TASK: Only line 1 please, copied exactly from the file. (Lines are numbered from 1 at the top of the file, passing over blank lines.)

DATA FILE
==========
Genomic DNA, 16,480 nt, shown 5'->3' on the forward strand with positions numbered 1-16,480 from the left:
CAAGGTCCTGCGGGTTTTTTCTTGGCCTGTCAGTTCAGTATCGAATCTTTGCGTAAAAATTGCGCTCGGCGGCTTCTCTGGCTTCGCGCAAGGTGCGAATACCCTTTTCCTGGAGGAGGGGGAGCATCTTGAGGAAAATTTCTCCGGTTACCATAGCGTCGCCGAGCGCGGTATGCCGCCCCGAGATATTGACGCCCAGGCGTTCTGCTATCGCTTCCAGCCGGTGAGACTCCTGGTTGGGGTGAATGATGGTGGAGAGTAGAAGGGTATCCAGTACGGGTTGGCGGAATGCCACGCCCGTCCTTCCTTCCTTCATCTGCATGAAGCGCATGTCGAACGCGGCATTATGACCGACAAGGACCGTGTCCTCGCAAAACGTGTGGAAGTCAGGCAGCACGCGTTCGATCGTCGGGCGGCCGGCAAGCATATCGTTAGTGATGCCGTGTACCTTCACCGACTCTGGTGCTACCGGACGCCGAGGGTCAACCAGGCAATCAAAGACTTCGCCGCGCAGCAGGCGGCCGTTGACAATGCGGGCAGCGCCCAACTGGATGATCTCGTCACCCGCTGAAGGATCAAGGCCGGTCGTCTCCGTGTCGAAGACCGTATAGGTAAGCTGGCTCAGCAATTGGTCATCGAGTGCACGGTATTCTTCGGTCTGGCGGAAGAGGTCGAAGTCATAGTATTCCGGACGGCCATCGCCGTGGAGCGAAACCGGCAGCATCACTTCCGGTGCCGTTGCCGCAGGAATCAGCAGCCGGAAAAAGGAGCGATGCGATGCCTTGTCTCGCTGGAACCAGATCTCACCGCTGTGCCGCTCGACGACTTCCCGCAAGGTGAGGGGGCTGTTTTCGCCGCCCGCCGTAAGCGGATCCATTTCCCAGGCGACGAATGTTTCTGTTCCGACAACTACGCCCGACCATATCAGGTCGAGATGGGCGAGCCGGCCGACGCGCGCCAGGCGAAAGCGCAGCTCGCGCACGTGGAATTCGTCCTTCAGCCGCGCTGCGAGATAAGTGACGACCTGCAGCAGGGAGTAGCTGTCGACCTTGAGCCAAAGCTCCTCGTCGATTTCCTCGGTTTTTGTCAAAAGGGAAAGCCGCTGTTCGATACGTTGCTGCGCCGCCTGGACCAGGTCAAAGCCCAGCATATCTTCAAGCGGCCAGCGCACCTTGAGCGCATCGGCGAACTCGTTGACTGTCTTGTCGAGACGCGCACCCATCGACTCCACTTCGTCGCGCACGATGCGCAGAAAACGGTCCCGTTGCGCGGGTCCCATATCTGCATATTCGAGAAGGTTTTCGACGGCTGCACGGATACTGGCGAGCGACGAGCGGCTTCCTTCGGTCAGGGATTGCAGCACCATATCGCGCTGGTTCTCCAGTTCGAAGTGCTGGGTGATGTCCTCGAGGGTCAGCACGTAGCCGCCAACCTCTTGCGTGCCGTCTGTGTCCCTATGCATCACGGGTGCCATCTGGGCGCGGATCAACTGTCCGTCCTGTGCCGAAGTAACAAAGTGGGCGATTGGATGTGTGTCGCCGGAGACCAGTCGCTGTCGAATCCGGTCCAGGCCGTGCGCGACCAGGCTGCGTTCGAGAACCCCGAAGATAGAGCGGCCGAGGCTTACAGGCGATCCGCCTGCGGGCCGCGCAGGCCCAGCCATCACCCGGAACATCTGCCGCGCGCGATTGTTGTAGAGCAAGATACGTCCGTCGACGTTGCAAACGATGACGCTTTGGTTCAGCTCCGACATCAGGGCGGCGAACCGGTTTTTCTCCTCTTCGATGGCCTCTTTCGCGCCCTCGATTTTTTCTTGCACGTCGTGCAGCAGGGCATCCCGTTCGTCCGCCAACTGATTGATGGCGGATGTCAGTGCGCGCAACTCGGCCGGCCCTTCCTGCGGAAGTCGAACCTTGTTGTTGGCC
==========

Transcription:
Genomic DNA, 16,480 nt, shown 5'->3' on the forward strand with positions numbered 1-16,480 from the left: